Flu (Influenza)

The flu is a respiratory infection caused by influenza viruses that spread easily. It can cause mild to severe illness. It can also cause death in severe cases. If you have asthma, protecting yourself from the flu is very important.

The flu can affect your lungs when you have asthma. It can cause your airways to swell and narrow. This can trigger asthma symptoms (an asthma episode or attack).

Many people recover from the flu without problems. But having asthma puts you at risk of serious health problems from the flu.

Common Flu Symptoms

The flu usually starts suddenly and may include these symptoms:

  • Fever (often very high, 101 or above)
  • Headache
  • Extreme tiredness, chills
  • Constant cough
  • Sore throat
  • Runny or stuffy nose
  • Body aches in bones and/or muscles

If you develop any of the symptoms above and trouble breathing, contact your doctor right away.

Diarrhea and vomiting also can occur but are more common in children. These symptoms are called “flu-like symptoms.” Many different illnesses can have the same symptoms and sometimes be confusing. This includes the common cold, allergy symptoms, and asthma symptoms. Talk with your doctor to get the right diagnosis.

Common Emergency Flu Symptoms

Some signs and symptoms need emergency medical care right away. Call 911 if you or your child has these symptoms.

For children, emergency symptoms include:

  • Rapid breathing or difficulty breathing
  • Cyanosis which is tissue color changes on mucus membranes (like lips and around the eyes) and fingertips or nail beds - the color appears grayish or whitish on darker skin tones and bluish on lighter skin tones
  • Not waking up or not conscious
  • Being irritable and difficult to comfort
  • Flu-like symptoms seem to improve but return with worse fever and cough
  • Fever with a rash

For adults, emergency symptoms include:

  • Rapid breathing or difficulty breathing
  • Pain in the chest or abdomen
  • Sudden dizziness
  • Confusion
  • Severe or persistent vomiting

How Does the Flu Spread?

Unlike asthma, the flu is contagious. The flu spreads from coughing and sneezing. It usually spreads from person to person. You can also get the flu by touching something with the flu virus on it, then touching your mouth or nose. You can spread the flu before you know you are sick and when you are sick.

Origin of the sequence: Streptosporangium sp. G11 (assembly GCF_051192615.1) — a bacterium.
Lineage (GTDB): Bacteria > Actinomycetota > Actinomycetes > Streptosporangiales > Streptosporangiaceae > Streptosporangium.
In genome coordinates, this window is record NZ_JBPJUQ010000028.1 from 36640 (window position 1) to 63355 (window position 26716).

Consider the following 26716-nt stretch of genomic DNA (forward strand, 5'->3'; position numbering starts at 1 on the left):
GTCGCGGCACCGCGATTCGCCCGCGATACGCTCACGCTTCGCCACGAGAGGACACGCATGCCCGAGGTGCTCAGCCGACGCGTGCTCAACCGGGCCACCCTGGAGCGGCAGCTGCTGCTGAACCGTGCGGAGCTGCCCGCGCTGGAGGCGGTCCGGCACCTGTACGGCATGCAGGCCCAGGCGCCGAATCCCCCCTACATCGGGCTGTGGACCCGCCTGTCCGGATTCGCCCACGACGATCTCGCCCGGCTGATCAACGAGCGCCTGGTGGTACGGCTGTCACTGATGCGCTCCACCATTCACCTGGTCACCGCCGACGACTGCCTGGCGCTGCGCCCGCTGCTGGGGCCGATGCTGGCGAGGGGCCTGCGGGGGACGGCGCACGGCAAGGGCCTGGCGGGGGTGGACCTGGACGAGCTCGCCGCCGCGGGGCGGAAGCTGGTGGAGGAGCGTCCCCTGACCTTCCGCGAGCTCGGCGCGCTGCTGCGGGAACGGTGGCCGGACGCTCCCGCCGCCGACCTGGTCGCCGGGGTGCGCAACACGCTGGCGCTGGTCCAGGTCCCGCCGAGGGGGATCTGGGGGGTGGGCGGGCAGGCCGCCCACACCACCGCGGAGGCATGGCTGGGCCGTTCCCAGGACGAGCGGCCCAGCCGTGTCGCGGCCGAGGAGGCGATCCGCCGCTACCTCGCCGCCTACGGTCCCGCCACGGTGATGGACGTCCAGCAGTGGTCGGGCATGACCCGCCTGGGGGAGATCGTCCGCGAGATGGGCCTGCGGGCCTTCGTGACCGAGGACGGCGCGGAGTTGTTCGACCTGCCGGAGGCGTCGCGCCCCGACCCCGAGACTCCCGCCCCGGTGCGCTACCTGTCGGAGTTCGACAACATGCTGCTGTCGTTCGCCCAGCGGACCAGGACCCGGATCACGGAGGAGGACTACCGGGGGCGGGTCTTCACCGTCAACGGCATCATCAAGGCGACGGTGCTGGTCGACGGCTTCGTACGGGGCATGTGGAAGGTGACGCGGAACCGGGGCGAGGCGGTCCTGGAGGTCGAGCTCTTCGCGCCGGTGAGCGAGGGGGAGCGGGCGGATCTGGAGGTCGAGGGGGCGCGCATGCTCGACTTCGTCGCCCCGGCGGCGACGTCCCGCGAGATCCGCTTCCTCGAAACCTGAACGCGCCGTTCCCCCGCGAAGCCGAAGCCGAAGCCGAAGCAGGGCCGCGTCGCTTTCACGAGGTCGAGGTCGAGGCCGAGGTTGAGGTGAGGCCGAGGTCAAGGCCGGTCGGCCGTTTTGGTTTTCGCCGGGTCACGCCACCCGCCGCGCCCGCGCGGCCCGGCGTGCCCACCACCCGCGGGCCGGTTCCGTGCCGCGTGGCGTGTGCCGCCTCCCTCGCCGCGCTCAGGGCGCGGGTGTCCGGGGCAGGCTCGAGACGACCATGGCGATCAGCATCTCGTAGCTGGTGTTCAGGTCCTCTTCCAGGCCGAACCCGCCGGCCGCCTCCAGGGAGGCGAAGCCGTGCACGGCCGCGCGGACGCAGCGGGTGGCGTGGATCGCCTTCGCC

The flu spreads from October through May each year.

Diagnosing the Flu

There are tests that can tell if you have the flu. But testing is most accurate if it is done within the first three days of illness. You may also need a doctor’s exam to tell if you have an infection that is a complication of the flu.

Treating the Flu

There are antiviral drugs approved to treat flu. Talk to your doctor about these prescription medicines. You need to start antiviral treatments within two days of when you start to have symptoms. If you get flu-like symptoms, contact your doctor right away.

Get plenty of rest, drink plenty of liquids, and avoid using alcohol and tobacco. Before taking over-the-counter medicines to help relieve flu symptoms, talk to your doctor. Some over-the-counter medicines or supplements can interfere with other medicine you may be taking.

Preventing the Flu

There are some easy things you can do to avoid getting and spreading the flu:

  • Get the flu shot.
  • Wash your hands often for at least 20 seconds with soap and warm water. Especially after coughing or sneezing. If you don’t have access to running water, use an alcohol-based hand sanitizer.
  • Don’t touch your eyes, nose, or mouth.
  • Stay away from people who are sick.

If you get the flu, stay home from work or school.

Special Information for People With Asthma

  • If you have asthma, get the flu vaccine (shot). Do NOT get the nasal spray vaccine. The nasal spray could trigger asthma symptoms or an asthma attack.
  • Flu viruses change from year to year. So, the flu shot changes each year. Get a flu shot every year when it becomes available, usually between August and October.
  • If you have asthma and get the flu, contact your doctor right away. You are at greater risk of becoming severely ill with health problems from the flu very quickly.
  • If you care for children with asthma or live with people with asthma, get the flu shot to protect them.
  • The vaccine is safe. If you have asthma, the risks of the flu are far greater than not getting the vaccine.

Special Information for People With Allergies

If you have ever had either of the following,you should check with your allergist to ask if the flu vaccine is safe for you:

  • A life-threatening allergic reaction after a dose of flu vaccine
  • A severe allergy to any part of a flu vaccine

Egg Allergy and Flu Vaccine
Egg allergy is not a reason to avoid the flu vaccine. It is safe for ALL people with egg allergy to receive an annual flu shot. This is true no matter how severe your egg allergy was in the past. This includes anaphylaxis (a severe allergic reaction) to egg.

Several research studies have shown the flu shot is safe for people with an egg allergy. The Centers for Disease Control and Prevention (CDC), American Academy of Pediatrics, and the American Academy of Allergy, Asthma, and Immunology (AAAAI), and the American College of Allergy, Asthma, and Immunology (ACAAI) all recommend getting a flu shot even if you have an egg allergy.

The flu vaccine is safe, even for people with egg allergy

Latex Allergy and Flu Vaccine
If you have a latex allergy, check with your doctor before getting a flu vaccine. Latex could be in the flu vaccine vials or the syringes used to give the flu shot.

Severe Allergic Reactions 
Allergic reactions (including anaphylaxis) after flu shot are serious but rare.

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Medical Review April 2021 by Sarah Goff, MD, PhD